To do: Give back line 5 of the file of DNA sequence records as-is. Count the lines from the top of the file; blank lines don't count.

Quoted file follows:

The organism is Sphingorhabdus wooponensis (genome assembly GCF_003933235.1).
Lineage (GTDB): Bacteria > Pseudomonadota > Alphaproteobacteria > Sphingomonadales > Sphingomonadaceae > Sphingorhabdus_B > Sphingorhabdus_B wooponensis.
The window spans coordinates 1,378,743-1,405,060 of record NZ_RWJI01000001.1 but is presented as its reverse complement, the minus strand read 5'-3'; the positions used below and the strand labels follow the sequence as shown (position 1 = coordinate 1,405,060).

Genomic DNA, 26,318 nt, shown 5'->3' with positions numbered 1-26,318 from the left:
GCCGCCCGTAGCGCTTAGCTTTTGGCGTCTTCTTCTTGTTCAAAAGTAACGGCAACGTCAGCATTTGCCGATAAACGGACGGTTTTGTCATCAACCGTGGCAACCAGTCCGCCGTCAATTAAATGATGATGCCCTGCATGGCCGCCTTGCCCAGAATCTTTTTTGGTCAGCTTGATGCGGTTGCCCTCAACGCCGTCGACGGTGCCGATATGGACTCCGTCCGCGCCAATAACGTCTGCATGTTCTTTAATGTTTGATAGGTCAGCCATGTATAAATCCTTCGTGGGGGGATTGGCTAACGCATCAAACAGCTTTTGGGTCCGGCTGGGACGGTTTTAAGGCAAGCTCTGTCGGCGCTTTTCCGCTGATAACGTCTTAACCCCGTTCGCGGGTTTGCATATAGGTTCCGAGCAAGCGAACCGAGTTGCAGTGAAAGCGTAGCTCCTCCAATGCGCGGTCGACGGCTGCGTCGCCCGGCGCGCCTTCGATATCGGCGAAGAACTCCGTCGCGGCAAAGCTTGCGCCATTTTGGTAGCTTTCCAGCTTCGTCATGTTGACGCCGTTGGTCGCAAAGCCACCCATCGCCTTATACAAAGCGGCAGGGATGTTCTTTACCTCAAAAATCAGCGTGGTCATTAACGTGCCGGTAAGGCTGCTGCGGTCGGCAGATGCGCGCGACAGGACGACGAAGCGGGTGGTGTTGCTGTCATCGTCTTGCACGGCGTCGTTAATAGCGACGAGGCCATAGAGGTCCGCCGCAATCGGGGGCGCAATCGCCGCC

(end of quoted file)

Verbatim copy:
GCCGCCCGTAGCGCTTAGCTTTTGGCGTCTTCTTCTTGTTCAAAAGTAACGGCAACGTCAGCATTTGCCGATAAACGGACGGTTTTGTCATCAACCGTGGCAACCAGTCCGCCGTCAATTAAATGATGATGCCCTGCATGGCCGCCTTGCCCAGAATCTTTTTTGGTCAGCTTGATGCGGTTGCCCTCAACGCCGTCGACGGTGCCGATATGGACTCCGTCCGCGCCAATAACGTCTGCATGTTCTTTAATGTTTGATAGGTCAGCCATGTATAAATCCTTCGTGGGGGGATTGGCTAACGCATCAAACAGCTTTTGGGTCCGGCTGGGACGGTTTTAAGGCAAGCTCTGTCGGCGCTTTTCCGCTGATAACGTCTTAACCCCGTTCGCGGGTTTGCATATAGGTTCCGAGCAAGCGAACCGAGTTGCAGTGAAAGCGTAGCTCCTCCAATGCGCGGTCGACGGCTGCGTCGCCCGGCGCGCCTTCGATATCGGCGAAGAACTCCGTCGCGGCAAAGCTTGCGCCATTTTGGTAGCTTTCCAGCTTCGTCATGTTGACGCCGTTGGTCGCAAAGCCACCCATCGCCTTATACAAAGCGGCAGGGATGTTCTTTACCTCAAAAATCAGCGTGGTCATTAACGTGCCGGTAAGGCTGCTGCGGTCGGCAGATGCGCGCGACAGGACGACGAAGCGGGTGGTGTTGCTGTCATCGTCTTGCACGGCGTCGTTAATAGCGACGAGGCCATAGAGGTCCGCCGCAATCGGGGGCGCAATCGCCGCC